Keeping Dog Paws Clean and Healthy During Winter in St. Paul, MN

dog paws st paul mnIt’s that time of year in Minnesota.  Days of 45 degrees followed by the surprise of 12” of snow, a slippery layer of ice and temps in the sub zero’s. It seems like there is more darkness than sunlight. Here are some tips to keep your friendly canine friend safe in Minnesota winter. 

Be aware of falling temperatures

If it’s too cold for you, it’s too cold for your dog.  Hypothermia and frostbite occur quickly.  Limit time outdoors and walking to less than 15 minutes at a time.  Consider a jacket or sweater for your canine friend.

Protect their paws

Snow, ice, and salt can cause irritation and damage to paws. Not every breed is intended to withstand cold weather, therefore booties are an effective way to protect your canine’s paws because they offer warmth, full coverage, and are durable.   Dog Booties are a great option!  Let’s be honest, not every dog loves them, and they may act like they can’t walk at first, but most can be trained.  To find your dog’s right size measure from the heel to the tip of the toenail.

Keep paws well groomed  

It is important to keep nails trimmed short during the winter to help with stable footing.  The ice and hard snow increase the risk of broken nails which can be painful.  And, for breeds with long fur between their toes, trimming this fur will aid with paw cleaning and make it less likely for ice balls to form between the toes.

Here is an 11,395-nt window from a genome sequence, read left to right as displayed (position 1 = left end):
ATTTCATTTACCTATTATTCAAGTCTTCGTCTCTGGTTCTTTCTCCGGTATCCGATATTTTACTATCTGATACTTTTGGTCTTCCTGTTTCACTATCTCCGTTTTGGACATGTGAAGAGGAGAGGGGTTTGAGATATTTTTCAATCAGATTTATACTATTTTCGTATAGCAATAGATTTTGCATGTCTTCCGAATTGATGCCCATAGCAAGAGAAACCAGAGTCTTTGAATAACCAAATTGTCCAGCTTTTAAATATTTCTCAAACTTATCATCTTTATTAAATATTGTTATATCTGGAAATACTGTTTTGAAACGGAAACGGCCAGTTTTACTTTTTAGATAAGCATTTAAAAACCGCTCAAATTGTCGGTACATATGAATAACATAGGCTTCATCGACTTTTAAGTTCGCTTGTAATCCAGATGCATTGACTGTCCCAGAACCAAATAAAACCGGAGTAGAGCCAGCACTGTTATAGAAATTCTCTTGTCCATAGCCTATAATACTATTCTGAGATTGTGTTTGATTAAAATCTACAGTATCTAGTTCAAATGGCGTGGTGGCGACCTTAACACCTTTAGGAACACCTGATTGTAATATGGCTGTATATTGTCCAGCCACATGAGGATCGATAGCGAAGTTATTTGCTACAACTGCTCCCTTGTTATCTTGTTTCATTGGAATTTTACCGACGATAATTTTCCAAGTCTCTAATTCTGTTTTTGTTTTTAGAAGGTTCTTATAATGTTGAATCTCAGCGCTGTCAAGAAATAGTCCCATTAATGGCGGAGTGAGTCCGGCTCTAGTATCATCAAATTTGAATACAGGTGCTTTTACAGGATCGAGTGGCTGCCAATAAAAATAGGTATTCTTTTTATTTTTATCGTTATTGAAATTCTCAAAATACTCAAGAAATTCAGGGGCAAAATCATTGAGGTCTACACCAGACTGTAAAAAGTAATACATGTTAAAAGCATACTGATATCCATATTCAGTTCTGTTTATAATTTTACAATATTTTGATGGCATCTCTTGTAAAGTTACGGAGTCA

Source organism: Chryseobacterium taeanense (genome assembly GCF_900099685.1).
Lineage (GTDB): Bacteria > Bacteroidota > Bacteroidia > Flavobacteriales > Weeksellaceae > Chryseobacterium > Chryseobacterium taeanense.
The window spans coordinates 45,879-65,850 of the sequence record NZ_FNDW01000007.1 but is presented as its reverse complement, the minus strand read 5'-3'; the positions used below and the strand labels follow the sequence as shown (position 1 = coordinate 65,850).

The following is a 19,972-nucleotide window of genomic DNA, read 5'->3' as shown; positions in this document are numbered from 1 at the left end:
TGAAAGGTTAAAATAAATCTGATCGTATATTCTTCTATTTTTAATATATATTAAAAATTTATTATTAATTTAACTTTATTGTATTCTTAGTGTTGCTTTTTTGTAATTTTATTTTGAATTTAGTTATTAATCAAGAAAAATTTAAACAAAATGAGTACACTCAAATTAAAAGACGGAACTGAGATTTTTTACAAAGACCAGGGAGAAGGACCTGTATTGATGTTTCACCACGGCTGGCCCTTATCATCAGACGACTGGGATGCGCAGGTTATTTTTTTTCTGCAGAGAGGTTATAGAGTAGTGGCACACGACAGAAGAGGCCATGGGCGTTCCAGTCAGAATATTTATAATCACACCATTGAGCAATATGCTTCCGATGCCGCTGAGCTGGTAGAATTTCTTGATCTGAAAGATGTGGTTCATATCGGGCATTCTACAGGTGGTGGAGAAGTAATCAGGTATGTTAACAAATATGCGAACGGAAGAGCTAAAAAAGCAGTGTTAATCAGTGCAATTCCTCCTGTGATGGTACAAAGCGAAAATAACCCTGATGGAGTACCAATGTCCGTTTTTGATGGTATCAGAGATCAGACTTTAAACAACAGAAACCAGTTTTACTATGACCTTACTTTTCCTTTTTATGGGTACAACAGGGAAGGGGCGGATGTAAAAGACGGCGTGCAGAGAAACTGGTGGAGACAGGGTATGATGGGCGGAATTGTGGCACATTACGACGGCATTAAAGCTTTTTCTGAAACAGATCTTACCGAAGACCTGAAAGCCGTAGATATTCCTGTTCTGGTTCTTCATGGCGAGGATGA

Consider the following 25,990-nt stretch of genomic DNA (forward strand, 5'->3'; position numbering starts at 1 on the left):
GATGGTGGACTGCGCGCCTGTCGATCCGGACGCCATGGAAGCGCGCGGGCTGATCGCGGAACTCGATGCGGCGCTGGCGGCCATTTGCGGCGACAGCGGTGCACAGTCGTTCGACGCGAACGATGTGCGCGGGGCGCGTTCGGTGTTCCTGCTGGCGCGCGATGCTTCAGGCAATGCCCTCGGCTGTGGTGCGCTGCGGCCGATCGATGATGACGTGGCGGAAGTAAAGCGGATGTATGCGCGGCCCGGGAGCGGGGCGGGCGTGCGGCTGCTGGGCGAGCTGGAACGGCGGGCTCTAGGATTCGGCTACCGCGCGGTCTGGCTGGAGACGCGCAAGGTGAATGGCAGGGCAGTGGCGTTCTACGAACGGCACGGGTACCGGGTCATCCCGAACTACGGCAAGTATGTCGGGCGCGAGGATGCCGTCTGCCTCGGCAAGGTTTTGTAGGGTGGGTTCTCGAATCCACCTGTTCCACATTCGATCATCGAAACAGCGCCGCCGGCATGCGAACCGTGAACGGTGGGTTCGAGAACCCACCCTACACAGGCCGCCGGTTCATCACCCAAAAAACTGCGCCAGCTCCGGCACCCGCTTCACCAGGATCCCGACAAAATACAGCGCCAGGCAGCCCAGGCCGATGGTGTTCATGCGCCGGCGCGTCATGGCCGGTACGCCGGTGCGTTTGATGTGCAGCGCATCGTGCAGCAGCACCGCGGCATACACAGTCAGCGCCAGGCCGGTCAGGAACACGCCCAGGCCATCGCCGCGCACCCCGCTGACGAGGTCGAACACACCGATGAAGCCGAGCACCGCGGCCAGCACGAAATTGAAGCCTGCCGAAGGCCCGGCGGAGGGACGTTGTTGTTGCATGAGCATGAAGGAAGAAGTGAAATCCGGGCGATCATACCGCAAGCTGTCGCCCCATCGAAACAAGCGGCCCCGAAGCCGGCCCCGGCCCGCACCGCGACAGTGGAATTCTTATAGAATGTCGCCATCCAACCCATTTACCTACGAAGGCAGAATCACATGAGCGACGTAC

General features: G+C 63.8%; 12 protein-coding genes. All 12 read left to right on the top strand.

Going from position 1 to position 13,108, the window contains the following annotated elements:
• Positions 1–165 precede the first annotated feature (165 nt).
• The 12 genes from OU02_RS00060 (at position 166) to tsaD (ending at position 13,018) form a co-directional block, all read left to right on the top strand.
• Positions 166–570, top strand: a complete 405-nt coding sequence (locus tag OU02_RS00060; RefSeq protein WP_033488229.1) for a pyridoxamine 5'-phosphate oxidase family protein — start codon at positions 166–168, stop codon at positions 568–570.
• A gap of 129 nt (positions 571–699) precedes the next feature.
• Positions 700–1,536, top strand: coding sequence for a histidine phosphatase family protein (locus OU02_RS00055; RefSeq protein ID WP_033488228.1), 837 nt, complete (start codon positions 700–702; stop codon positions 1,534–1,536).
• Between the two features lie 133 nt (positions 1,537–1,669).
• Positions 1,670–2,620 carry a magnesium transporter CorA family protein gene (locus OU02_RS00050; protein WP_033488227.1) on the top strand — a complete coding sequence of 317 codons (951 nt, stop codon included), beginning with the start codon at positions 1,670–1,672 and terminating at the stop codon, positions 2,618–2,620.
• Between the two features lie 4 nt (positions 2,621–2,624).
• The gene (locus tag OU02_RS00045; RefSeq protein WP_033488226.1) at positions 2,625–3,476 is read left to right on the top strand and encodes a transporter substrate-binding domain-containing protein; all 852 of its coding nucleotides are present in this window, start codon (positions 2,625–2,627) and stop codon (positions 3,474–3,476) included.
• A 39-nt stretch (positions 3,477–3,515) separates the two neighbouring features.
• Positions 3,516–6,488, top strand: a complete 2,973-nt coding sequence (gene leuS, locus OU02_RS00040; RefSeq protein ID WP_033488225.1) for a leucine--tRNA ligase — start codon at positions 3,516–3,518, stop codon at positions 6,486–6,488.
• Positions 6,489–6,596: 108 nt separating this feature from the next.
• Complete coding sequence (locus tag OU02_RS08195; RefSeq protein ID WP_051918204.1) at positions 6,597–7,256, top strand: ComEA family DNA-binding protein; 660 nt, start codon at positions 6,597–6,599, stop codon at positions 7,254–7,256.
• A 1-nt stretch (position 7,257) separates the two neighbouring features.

Wipe paws

After taking a walk outside in the winter ice and snow, simply clean your dog’s paws with a warm soapy washcloth or keep a box of pet wipes at the door for convenience.  This helps to remove any ice/salt or harmful chemicals.

Treating cracked or dry paw pads

Musher’s Secret or Aquaphor can be great products! 

Know how dangerous antifreeze is to pets!  

Antifreeze poisoning typically happens when antifreeze drips from a car’s radiator, where it is licked off the ground and ingested by a pet.  It is the ethylene glycol that causes the toxicity.  The antifreeze has a sweet taste so dogs generally like the taste.  It does not take a large amount of ethylene glycol to cause fatal damage to the system (death); less than three ounces of antifreeze is sufficient to poison a medium-sized dog.

Antifreeze poisoning affects the brain, liver, and kidneys.  The U.S. Food and Drug Administration has labeled propylene glycol safe and it is now used for antifreeze. Look for antifreeze with this ingredient instead, to keep your pet safer from accidental poisoning.

Reflective Gear

During the winter months, it is dark more often than not, but that shouldn’t make us less active.  Make sure both you and your pet have high visibility clothing and accessories such as: detachable collar lights, light-up collars, leashes, and vests, reflective collars and leashes, high-visibility dog vests. Head Lamps, LED Beanies and reflective vests for humans are important too!

Need More Pet Winter Tips? Reach Out to Our St. Paul, MN, Animal Hospital

For questions about other winter tips or other questions regarding your pet, please contact our animal hospital team at St. Paul Pet Hospital.